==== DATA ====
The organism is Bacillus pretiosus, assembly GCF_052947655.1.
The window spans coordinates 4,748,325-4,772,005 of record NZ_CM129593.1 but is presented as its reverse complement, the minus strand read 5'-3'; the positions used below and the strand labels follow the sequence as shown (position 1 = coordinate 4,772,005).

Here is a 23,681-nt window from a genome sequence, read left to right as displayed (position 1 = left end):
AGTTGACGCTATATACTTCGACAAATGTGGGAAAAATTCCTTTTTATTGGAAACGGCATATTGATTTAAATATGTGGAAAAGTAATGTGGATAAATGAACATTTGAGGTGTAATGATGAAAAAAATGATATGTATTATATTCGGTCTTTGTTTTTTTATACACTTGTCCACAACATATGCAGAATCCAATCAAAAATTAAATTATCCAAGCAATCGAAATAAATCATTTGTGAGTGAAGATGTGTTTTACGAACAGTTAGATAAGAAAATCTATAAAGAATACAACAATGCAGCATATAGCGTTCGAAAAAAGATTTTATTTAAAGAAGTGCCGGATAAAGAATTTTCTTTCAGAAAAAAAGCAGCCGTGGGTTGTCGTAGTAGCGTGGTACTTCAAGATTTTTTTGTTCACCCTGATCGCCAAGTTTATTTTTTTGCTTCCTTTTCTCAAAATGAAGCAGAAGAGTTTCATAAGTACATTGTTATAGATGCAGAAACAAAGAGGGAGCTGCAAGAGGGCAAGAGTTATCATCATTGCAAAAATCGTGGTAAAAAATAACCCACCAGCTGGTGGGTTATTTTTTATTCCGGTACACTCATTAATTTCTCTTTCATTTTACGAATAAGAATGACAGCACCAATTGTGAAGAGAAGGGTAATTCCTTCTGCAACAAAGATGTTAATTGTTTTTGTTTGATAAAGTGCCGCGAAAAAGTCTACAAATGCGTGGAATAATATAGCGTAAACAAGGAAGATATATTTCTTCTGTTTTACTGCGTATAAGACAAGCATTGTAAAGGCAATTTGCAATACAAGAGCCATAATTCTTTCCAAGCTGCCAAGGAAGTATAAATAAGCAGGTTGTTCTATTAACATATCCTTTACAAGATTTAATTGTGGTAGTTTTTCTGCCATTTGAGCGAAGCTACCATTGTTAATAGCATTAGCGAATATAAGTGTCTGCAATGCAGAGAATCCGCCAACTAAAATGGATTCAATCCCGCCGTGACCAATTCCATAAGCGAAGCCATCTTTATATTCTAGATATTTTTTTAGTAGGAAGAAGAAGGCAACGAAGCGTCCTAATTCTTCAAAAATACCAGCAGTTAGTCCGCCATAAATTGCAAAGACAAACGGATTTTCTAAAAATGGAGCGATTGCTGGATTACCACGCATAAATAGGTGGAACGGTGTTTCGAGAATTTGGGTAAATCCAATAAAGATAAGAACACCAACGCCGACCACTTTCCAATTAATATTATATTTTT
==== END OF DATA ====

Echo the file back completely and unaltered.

The organism is Bacillus pretiosus, assembly GCF_052947655.1.
The window spans coordinates 4,748,325-4,772,005 of record NZ_CM129593.1 but is presented as its reverse complement, the minus strand read 5'-3'; the positions used below and the strand labels follow the sequence as shown (position 1 = coordinate 4,772,005).

Here is a 23,681-nt window from a genome sequence, read left to right as displayed (position 1 = left end):
AGTTGACGCTATATACTTCGACAAATGTGGGAAAAATTCCTTTTTATTGGAAACGGCATATTGATTTAAATATGTGGAAAAGTAATGTGGATAAATGAACATTTGAGGTGTAATGATGAAAAAAATGATATGTATTATATTCGGTCTTTGTTTTTTTATACACTTGTCCACAACATATGCAGAATCCAATCAAAAATTAAATTATCCAAGCAATCGAAATAAATCATTTGTGAGTGAAGATGTGTTTTACGAACAGTTAGATAAGAAAATCTATAAAGAATACAACAATGCAGCATATAGCGTTCGAAAAAAGATTTTATTTAAAGAAGTGCCGGATAAAGAATTTTCTTTCAGAAAAAAAGCAGCCGTGGGTTGTCGTAGTAGCGTGGTACTTCAAGATTTTTTTGTTCACCCTGATCGCCAAGTTTATTTTTTTGCTTCCTTTTCTCAAAATGAAGCAGAAGAGTTTCATAAGTACATTGTTATAGATGCAGAAACAAAGAGGGAGCTGCAAGAGGGCAAGAGTTATCATCATTGCAAAAATCGTGGTAAAAAATAACCCACCAGCTGGTGGGTTATTTTTTATTCCGGTACACTCATTAATTTCTCTTTCATTTTACGAATAAGAATGACAGCACCAATTGTGAAGAGAAGGGTAATTCCTTCTGCAACAAAGATGTTAATTGTTTTTGTTTGATAAAGTGCCGCGAAAAAGTCTACAAATGCGTGGAATAATATAGCGTAAACAAGGAAGATATATTTCTTCTGTTTTACTGCGTATAAGACAAGCATTGTAAAGGCAATTTGCAATACAAGAGCCATAATTCTTTCCAAGCTGCCAAGGAAGTATAAATAAGCAGGTTGTTCTATTAACATATCCTTTACAAGATTTAATTGTGGTAGTTTTTCTGCCATTTGAGCGAAGCTACCATTGTTAATAGCATTAGCGAATATAAGTGTCTGCAATGCAGAGAATCCGCCAACTAAAATGGATTCAATCCCGCCGTGACCAATTCCATAAGCGAAGCCATCTTTATATTCTAGATATTTTTTTAGTAGGAAGAAGAAGGCAACGAAGCGTCCTAATTCTTCAAAAATACCAGCAGTTAGTCCGCCATAAATTGCAAAGACAAACGGATTTTCTAAAAATGGAGCGATTGCTGGATTACCACGCATAAATAGGTGGAACGGTGTTTCGAGAATTTGGGTAAATCCAATAAAGATAAGAACACCAACGCCGACCACTTTCCAATTAATATTATATTTTT